Running Back Group Grows Stronger
A key position in the Seahawks’ offense without question. There is no doubt about the importance of a strong running game for the Hawks to be successful. During the toughest years since Carroll has been the coach, those with a lack of running game seem to be the most grueling of times. With the quiet addition of Carlos Hyde this offseason, the Seahawks have fire power and depth at this position from a lot of directions; now they just need to put it all together.
However, for the strongest of the bunch, Chris Carson may not see so much light at the end of the tunnel. If he becomes a serious problem again like last year before his hip injury, it may be hard for him to find a lucrative contract with the likes of Derrick Henry, Kenyan Drake, Leonard Fournette, Todd Gurley, Dalvin Cook, and Alvin Kamara all heading into pending 2021 free agency. That is not the group I would want to be vying for money against in an open market.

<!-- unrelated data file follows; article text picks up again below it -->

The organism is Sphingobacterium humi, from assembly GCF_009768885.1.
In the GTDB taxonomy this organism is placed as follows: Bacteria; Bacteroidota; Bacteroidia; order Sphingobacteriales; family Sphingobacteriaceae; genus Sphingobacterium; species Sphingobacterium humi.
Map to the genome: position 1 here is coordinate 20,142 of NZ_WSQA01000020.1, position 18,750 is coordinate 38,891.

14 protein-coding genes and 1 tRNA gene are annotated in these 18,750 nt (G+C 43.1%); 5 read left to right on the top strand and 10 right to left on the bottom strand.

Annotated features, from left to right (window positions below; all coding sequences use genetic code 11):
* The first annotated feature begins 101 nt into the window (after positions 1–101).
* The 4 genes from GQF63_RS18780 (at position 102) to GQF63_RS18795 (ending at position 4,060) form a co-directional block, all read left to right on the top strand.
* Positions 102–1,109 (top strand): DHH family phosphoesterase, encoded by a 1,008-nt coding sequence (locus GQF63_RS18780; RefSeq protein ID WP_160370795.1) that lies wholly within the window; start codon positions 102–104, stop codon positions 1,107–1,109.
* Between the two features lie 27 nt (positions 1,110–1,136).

Penny and Homer are still in the mix because of their continued youthful resilience. Rashaad Penny has not lived up to his draft status, and in four games last year the Carrol staff seemed to grasp more of an understanding of how to use him than Penny’s entire two seasons. With multiple 1200-yard seasons in a row, Chris Carson has to come back healthy, and that is all it will take for him to get the starting job. Not to mention with Carlos Hyde having his first 1000-yard season since joining the league in 2014, I personally like the 1-2 punch behind those names.
Nevertheless, this group has a ton of promise for the future. Penny seems to be the odd-man out even as a first-round pick, but he is making his living at a position that doesn’t age well. I believe many Hawks fans would like to see the next level of Travis Homer if he can help block and continue to give a breather for Hyde and Carson. You don’t bring in Carlos Hyde if you think this position group was set entirely to sustain the workload that the Seahawks require of their running backs. I’m excited to see how these four line up at the end of camp, and let’s keep an eye on how Chris Carson moves coming off his second hip injury in as many years.